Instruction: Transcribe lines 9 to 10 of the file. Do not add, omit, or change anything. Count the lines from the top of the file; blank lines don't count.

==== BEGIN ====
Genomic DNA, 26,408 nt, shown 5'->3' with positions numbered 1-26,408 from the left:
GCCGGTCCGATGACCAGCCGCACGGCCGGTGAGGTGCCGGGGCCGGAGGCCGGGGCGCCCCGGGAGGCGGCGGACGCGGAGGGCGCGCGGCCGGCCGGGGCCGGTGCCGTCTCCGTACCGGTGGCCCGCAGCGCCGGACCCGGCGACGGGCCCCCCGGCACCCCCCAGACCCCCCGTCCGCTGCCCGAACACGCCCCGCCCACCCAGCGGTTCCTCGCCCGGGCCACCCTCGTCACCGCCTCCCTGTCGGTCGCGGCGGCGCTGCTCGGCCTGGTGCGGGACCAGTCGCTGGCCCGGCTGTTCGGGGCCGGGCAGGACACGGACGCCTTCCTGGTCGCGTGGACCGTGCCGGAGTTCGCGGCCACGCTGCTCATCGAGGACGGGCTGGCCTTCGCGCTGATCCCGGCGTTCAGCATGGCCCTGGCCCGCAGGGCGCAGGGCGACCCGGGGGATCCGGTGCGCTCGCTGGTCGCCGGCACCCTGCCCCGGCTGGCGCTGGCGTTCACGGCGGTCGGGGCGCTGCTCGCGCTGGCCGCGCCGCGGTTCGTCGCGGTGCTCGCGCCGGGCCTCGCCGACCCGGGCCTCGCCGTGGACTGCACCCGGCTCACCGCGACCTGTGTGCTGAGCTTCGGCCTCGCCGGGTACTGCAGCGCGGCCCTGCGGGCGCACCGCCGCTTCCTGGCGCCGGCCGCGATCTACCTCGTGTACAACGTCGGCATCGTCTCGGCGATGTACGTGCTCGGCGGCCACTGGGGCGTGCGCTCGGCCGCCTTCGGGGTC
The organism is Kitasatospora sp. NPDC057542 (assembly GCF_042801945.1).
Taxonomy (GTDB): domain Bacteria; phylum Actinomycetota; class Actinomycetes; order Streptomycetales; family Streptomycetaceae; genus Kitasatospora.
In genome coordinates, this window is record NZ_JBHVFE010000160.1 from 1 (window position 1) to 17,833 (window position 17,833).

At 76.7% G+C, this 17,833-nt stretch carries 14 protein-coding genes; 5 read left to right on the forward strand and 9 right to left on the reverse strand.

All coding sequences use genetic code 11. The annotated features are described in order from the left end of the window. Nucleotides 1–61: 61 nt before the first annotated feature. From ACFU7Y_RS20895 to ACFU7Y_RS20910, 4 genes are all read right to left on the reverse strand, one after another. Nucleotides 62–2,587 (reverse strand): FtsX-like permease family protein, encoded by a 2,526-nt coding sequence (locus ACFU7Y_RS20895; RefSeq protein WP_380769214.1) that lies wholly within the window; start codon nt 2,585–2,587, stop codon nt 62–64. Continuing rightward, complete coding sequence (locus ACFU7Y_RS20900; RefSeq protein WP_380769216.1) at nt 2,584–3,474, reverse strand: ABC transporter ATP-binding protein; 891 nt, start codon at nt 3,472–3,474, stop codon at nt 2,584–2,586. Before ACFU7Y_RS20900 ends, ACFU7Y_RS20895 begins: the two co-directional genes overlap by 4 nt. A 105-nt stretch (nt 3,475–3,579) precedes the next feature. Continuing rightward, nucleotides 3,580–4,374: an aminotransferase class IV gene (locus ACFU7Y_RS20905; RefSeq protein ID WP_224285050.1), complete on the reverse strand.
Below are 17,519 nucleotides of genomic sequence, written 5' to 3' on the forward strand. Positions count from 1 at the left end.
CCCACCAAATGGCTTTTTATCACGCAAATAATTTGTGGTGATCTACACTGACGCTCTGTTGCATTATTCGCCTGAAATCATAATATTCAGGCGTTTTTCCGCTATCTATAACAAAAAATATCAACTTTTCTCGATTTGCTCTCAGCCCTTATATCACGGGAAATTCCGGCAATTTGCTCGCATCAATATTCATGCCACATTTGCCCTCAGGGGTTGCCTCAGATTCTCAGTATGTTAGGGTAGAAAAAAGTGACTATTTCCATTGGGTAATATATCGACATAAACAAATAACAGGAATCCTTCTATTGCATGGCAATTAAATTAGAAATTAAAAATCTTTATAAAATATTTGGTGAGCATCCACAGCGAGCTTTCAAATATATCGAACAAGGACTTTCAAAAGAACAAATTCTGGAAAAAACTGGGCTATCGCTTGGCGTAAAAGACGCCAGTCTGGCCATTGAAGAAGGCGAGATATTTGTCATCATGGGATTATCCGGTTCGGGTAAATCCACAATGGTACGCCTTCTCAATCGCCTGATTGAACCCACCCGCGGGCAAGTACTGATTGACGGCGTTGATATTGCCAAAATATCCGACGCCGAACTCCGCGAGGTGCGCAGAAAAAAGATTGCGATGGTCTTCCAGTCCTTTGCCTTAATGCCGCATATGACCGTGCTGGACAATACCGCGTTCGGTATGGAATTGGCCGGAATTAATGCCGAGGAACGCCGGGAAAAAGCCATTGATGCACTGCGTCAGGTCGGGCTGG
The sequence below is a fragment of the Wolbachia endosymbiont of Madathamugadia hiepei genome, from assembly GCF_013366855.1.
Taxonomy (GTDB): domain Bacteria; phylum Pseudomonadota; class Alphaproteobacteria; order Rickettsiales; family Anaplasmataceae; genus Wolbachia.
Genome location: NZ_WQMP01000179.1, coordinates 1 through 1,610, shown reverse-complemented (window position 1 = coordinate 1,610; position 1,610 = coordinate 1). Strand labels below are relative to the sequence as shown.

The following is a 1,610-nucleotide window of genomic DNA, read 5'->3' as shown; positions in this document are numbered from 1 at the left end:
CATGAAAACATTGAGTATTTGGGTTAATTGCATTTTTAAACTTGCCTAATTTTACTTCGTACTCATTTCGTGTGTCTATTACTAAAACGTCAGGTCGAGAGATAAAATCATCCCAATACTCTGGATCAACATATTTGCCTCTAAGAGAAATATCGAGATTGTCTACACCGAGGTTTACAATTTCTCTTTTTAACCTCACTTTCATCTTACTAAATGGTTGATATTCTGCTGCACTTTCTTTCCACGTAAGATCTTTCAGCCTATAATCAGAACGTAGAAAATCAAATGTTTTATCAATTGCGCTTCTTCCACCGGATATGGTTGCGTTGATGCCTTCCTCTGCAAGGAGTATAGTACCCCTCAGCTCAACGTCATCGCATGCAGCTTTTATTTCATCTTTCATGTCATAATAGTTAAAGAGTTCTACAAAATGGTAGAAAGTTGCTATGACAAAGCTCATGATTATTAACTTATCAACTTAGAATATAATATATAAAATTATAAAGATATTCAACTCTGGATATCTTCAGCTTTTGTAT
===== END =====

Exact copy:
CCCACCAAATGGCTTTTTATCACGCAAATAATTTGTGGTGATCTACACTGACGCTCTGTTGCATTATTCGCCTGAAATCATAATATTCAGGCGTTTTTCCGCTATCTATAACAAAAAATATCAACTTTTCTCGATTTGCTCTCAGCCCTTATATCACGGGAAATTCCGGCAATTTGCTCGCATCAATATTCATGCCACATTTGCCCTCAGGGGTTGCCTCAGATTCTCAGTATGTTAGGGTAGAAAAAAGTGACTATTTCCATTGGGTAATATATCGACATAAACAAATAACAGGAATCCTTCTATTGCATGGCAATTAAATTAGAAATTAAAAATCTTTATAAAATATTTGGTGAGCATCCACAGCGAGCTTTCAAATATATCGAACAAGGACTTTCAAAAGAACAAATTCTGGAAAAAACTGGGCTATCGCTTGGCGTAAAAGACGCCAGTCTGGCCATTGAAGAAGGCGAGATATTTGTCATCATGGGATTATCCGGTTCGGGTAAATCCACAATGGTACGCCTTCTCAATCGCCTGATTGAACCCACCCGCGGGCAAGTACTGATTGACGGCGTTGATATTGCCAAAATATCCGACGCCGAACTCCGCGAGGTGCGCAGAAAAAAGATTGCGATGGTCTTCCAGTCCTTTGCCTTAATGCCGCATATGACCGTGCTGGACAATACCGCGTTCGGTATGGAATTGGCCGGAATTAATGCCGAGGAACGCCGGGAAAAAGCCATTGATGCACTGCGTCAGGTCGGGCTGG
The sequence below is a fragment of the Wolbachia endosymbiont of Madathamugadia hiepei genome, from assembly GCF_013366855.1.